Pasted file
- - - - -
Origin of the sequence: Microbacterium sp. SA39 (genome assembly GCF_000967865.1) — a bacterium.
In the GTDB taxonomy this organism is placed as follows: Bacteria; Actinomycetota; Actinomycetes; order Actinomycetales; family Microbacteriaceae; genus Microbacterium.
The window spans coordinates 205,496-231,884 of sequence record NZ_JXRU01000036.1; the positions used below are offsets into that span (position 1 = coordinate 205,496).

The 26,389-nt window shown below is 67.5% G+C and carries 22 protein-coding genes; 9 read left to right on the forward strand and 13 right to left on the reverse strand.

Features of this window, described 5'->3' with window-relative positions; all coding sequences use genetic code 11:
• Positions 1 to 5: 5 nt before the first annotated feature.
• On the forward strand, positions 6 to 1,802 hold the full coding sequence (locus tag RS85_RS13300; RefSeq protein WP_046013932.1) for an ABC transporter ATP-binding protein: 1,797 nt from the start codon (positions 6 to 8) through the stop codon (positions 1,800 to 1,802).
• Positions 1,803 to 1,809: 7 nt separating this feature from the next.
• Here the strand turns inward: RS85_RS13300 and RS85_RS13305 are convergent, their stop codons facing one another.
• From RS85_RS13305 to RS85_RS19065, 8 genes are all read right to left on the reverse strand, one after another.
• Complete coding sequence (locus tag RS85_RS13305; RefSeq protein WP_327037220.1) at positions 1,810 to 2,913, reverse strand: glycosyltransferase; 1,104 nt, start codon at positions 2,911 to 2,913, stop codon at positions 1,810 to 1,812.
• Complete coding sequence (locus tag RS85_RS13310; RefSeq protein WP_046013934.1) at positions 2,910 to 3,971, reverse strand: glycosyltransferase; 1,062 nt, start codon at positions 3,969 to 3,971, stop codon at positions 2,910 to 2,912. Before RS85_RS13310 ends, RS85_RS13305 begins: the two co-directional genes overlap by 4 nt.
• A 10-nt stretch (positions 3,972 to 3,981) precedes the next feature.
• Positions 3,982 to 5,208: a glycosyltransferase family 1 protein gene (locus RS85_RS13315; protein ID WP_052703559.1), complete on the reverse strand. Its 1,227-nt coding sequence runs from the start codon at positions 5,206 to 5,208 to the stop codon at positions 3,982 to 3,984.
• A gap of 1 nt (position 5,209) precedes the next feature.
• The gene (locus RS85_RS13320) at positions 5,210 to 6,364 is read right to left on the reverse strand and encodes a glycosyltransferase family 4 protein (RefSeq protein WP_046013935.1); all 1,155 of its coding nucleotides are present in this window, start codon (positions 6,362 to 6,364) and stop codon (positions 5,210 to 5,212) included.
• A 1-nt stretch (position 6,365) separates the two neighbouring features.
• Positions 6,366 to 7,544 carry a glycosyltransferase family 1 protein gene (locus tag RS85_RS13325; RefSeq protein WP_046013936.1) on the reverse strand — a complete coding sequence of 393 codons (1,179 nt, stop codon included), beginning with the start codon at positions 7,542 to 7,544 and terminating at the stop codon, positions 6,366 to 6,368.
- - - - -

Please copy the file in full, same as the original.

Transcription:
Origin of the sequence: Microbacterium sp. SA39 (genome assembly GCF_000967865.1) — a bacterium.
In the GTDB taxonomy this organism is placed as follows: Bacteria; Actinomycetota; Actinomycetes; order Actinomycetales; family Microbacteriaceae; genus Microbacterium.
The window spans coordinates 205,496-231,884 of sequence record NZ_JXRU01000036.1; the positions used below are offsets into that span (position 1 = coordinate 205,496).

The 26,389-nt window shown below is 67.5% G+C and carries 22 protein-coding genes; 9 read left to right on the forward strand and 13 right to left on the reverse strand.

Features of this window, described 5'->3' with window-relative positions; all coding sequences use genetic code 11:
• Positions 1 to 5: 5 nt before the first annotated feature.
• On the forward strand, positions 6 to 1,802 hold the full coding sequence (locus tag RS85_RS13300; RefSeq protein WP_046013932.1) for an ABC transporter ATP-binding protein: 1,797 nt from the start codon (positions 6 to 8) through the stop codon (positions 1,800 to 1,802).
• Positions 1,803 to 1,809: 7 nt separating this feature from the next.
• Here the strand turns inward: RS85_RS13300 and RS85_RS13305 are convergent, their stop codons facing one another.
• From RS85_RS13305 to RS85_RS19065, 8 genes are all read right to left on the reverse strand, one after another.
• Complete coding sequence (locus tag RS85_RS13305; RefSeq protein WP_327037220.1) at positions 1,810 to 2,913, reverse strand: glycosyltransferase; 1,104 nt, start codon at positions 2,911 to 2,913, stop codon at positions 1,810 to 1,812.
• Complete coding sequence (locus tag RS85_RS13310; RefSeq protein WP_046013934.1) at positions 2,910 to 3,971, reverse strand: glycosyltransferase; 1,062 nt, start codon at positions 3,969 to 3,971, stop codon at positions 2,910 to 2,912. Before RS85_RS13310 ends, RS85_RS13305 begins: the two co-directional genes overlap by 4 nt.
• A 10-nt stretch (positions 3,972 to 3,981) precedes the next feature.
• Positions 3,982 to 5,208: a glycosyltransferase family 1 protein gene (locus RS85_RS13315; protein ID WP_052703559.1), complete on the reverse strand. Its 1,227-nt coding sequence runs from the start codon at positions 5,206 to 5,208 to the stop codon at positions 3,982 to 3,984.
• A gap of 1 nt (position 5,209) precedes the next feature.
• The gene (locus RS85_RS13320) at positions 5,210 to 6,364 is read right to left on the reverse strand and encodes a glycosyltransferase family 4 protein (RefSeq protein WP_046013935.1); all 1,155 of its coding nucleotides are present in this window, start codon (positions 6,362 to 6,364) and stop codon (positions 5,210 to 5,212) included.
• A 1-nt stretch (position 6,365) separates the two neighbouring features.
• Positions 6,366 to 7,544 carry a glycosyltransferase family 1 protein gene (locus tag RS85_RS13325; RefSeq protein WP_046013936.1) on the reverse strand — a complete coding sequence of 393 codons (1,179 nt, stop codon included), beginning with the start codon at positions 7,542 to 7,544 and terminating at the stop codon, positions 6,366 to 6,368.